|Sunrise, this morning|
|Sunset, a few weeks ago|
I'm a bit obsessed these days with Los Angeles winter sunsets and rises. I'm wondering about the edges of days and nights, why they come in with such glory and go out the same. There's something significant about day disappearing with such drama and then appearing again, aflame, here on the edge of the continent.
I was up off and on all night with Sophie as she struggled with seizures, with agitation, with who knows what. Was it a cold coming on? Was it the weird weather? Withdrawal effects? Was it the fracture in our family? CBD saturation? Something wrong with the new bottle? A stroke? A brain tumor? A virus? In the morning, she had four tonic-clonic seizures within forty-five minutes, broken only by bouts of collapse/sleep. I sat on the edge of the bed and watched her. I put it off and finally caved to Diastat, an emergency medication that I haven't used for nearly two years. Making the call to use Diastat is always difficult because while it has an immediate and blessed effect, it's also in and then out of the system in a matter of days, and that is a type withdrawal for Sophie. She'll be sluggish, maybe irritable, maybe jumpy from residuals. At no time did I consider calling The Neurologist or any doctor, for that matter, other than the one who helps us with all things cannabis-related. I didn't panic beyond the questions I listed above, the questions that have no answer. We live the questions, here on the edge. Nor did I think that something was going to happen and that something would be really bad if I didn't get "help." It crossed my mind that something could happen, but I felt no urgency. I didn't pray for mercy like I might have done in olden times, although the word mercy crossed my mind, was on my lips with please and please stop and guide me. I'm not sure how to get across these edges of things, this feeling that I have after "dealing" for over twenty years, this sort of existential dread that there's no one to consult. This edge, with one side resignation and the other acceptance. Perhaps you think me jaded, over-confident. Or you know exactly what I'm talking about because you, too, have done and thought the same with your own child or young adult. Do you have a way to describe it beyond that?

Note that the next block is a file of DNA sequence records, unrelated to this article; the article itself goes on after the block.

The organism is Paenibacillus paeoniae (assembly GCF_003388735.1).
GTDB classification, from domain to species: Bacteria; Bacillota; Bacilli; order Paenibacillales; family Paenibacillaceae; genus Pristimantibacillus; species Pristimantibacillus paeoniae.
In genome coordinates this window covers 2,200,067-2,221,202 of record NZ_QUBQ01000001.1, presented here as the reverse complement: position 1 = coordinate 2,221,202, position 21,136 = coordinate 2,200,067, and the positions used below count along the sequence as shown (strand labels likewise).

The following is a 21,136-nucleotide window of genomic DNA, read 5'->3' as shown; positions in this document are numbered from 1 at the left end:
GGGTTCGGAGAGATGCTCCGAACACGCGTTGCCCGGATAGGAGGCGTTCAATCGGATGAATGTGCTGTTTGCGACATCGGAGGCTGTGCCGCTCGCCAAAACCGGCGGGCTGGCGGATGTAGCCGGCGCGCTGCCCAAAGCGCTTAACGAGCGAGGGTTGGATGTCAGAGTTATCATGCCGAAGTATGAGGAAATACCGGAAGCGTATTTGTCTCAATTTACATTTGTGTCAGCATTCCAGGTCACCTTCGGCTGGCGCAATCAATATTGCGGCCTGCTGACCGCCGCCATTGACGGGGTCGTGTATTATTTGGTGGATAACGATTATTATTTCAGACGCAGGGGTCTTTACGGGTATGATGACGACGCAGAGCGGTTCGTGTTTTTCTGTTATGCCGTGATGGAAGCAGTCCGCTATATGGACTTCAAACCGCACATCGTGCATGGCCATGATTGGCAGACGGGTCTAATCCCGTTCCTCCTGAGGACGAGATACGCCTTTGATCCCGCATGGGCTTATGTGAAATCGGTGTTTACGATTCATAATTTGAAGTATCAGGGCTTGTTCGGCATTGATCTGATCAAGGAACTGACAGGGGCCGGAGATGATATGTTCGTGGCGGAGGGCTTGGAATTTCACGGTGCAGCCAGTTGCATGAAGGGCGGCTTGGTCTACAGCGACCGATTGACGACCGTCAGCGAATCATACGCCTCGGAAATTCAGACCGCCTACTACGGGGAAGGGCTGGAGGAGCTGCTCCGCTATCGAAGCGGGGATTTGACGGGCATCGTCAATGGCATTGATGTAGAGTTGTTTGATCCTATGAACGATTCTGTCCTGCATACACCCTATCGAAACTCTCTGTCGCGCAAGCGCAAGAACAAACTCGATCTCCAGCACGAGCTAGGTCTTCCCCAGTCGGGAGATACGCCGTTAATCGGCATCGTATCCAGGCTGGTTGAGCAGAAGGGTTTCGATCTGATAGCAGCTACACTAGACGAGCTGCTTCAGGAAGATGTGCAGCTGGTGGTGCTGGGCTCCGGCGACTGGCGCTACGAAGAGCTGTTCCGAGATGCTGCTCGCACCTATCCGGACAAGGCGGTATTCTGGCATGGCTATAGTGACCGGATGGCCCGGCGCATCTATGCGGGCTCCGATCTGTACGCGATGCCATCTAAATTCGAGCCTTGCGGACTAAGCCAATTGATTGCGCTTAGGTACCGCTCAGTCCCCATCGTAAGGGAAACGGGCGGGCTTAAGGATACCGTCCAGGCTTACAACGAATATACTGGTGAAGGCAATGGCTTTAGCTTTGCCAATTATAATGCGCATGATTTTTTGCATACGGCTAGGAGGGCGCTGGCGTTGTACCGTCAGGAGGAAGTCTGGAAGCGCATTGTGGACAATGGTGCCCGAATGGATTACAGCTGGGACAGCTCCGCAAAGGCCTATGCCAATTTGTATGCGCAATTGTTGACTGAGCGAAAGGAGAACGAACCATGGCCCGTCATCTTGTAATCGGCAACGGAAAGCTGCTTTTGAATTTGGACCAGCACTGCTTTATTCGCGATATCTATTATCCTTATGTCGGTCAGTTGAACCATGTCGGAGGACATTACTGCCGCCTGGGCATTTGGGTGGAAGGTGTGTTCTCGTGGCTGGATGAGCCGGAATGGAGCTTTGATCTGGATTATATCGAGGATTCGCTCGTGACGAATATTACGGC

This morning, Oliver asked, worried, What's happening with Sophie? Is she going to be all right? I told him that she was having a rough spot, that she'd be ok. A few minutes later, he exclaimed over the sunrise, ran outside and took the photo above. It's only for a few minutes that the sky is on fire, before the edges of clouds bleed into blue. Sophie seems none the worse for the wear given the last twelve hours. She's resting, a little congested, but eating and drinking and sitting up, looking around. My edges feel blurred. I'm tired.